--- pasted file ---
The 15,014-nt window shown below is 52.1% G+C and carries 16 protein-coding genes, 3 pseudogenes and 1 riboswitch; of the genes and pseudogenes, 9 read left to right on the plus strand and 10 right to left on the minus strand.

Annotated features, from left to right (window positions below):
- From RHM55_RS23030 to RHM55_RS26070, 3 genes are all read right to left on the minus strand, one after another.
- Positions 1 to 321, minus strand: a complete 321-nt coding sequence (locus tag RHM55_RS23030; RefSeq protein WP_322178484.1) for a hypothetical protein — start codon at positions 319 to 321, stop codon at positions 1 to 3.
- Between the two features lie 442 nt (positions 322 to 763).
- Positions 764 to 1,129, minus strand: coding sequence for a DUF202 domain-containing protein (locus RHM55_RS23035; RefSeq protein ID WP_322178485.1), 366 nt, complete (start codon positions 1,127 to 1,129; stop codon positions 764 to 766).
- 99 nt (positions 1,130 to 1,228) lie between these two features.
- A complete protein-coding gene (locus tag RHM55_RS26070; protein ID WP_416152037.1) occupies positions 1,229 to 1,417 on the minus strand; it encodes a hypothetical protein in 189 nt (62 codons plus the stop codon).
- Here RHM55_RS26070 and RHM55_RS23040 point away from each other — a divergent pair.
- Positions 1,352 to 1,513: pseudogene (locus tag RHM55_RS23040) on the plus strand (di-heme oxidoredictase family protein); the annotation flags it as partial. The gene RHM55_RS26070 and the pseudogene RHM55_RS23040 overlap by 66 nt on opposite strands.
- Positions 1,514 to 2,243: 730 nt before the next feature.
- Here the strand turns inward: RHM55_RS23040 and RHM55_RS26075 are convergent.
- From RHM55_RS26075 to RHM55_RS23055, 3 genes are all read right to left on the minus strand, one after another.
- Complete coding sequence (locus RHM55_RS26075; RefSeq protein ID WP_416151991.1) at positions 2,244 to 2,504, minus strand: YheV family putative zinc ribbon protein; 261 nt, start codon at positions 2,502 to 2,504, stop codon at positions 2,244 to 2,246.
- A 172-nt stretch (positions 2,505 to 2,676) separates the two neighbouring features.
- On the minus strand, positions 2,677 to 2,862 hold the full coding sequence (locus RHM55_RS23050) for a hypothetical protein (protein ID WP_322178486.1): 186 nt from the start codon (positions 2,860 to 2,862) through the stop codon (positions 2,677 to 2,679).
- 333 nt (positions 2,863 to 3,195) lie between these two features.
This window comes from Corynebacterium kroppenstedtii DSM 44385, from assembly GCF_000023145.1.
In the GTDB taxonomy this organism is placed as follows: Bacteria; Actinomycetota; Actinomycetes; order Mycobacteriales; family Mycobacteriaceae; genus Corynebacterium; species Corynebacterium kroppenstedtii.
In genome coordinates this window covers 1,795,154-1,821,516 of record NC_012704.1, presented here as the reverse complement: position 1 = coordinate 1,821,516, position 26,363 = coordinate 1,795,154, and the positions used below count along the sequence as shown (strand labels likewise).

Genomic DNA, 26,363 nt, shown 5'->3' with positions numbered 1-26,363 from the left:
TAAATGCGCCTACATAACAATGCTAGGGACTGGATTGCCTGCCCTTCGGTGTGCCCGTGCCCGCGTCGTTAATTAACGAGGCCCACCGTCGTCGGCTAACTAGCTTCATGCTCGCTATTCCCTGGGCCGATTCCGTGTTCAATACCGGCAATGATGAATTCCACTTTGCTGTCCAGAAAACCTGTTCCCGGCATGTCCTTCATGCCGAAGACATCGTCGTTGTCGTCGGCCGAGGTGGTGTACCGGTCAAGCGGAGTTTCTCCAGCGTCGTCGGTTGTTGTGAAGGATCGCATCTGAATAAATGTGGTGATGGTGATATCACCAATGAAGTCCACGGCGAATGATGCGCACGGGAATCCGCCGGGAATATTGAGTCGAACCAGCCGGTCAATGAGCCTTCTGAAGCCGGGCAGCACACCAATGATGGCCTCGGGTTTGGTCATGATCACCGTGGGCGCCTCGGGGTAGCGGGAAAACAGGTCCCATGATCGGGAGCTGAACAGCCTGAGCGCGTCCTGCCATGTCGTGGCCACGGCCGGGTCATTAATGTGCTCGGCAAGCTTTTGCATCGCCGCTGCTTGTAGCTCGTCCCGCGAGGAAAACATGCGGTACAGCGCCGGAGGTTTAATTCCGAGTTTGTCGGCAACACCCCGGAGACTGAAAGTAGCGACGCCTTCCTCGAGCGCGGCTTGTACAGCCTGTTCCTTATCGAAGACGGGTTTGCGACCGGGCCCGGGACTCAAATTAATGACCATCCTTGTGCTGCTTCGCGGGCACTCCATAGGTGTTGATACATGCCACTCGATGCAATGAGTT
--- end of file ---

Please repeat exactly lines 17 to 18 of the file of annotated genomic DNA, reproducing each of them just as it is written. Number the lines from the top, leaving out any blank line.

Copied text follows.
- 333 nt (positions 2,863 to 3,195) lie between these two features.
This window comes from Corynebacterium kroppenstedtii DSM 44385, from assembly GCF_000023145.1.